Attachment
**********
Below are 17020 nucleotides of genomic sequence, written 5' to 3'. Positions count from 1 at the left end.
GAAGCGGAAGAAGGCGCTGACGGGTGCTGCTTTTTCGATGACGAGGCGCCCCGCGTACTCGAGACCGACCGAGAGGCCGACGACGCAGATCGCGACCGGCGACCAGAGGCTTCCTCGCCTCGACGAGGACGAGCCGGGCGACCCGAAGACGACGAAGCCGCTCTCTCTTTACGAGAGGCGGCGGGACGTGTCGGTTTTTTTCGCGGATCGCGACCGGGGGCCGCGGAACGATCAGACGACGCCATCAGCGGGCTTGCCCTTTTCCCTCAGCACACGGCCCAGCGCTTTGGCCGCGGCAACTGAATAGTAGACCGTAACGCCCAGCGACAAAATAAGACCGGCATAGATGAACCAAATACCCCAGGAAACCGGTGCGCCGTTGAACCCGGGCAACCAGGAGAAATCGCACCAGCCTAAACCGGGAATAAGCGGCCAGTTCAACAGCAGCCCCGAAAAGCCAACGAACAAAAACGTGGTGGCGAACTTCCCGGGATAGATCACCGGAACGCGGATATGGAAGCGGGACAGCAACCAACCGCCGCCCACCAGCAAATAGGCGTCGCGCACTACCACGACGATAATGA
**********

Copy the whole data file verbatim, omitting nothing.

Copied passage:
Below are 17020 nucleotides of genomic sequence, written 5' to 3'. Positions count from 1 at the left end.
GAAGCGGAAGAAGGCGCTGACGGGTGCTGCTTTTTCGATGACGAGGCGCCCCGCGTACTCGAGACCGACCGAGAGGCCGACGACGCAGATCGCGACCGGCGACCAGAGGCTTCCTCGCCTCGACGAGGACGAGCCGGGCGACCCGAAGACGACGAAGCCGCTCTCTCTTTACGAGAGGCGGCGGGACGTGTCGGTTTTTTTCGCGGATCGCGACCGGGGGCCGCGGAACGATCAGACGACGCCATCAGCGGGCTTGCCCTTTTCCCTCAGCACACGGCCCAGCGCTTTGGCCGCGGCAACTGAATAGTAGACCGTAACGCCCAGCGACAAAATAAGACCGGCATAGATGAACCAAATACCCCAGGAAACCGGTGCGCCGTTGAACCCGGGCAACCAGGAGAAATCGCACCAGCCTAAACCGGGAATAAGCGGCCAGTTCAACAGCAGCCCCGAAAAGCCAACGAACAAAAACGTGGTGGCGAACTTCCCGGGATAGATCACCGGAACGCGGATATGGAAGCGGGACAGCAACCAACCGCCGCCCACCAGCAAATAGGCGTCGCGCACTACCACGACGATAATGA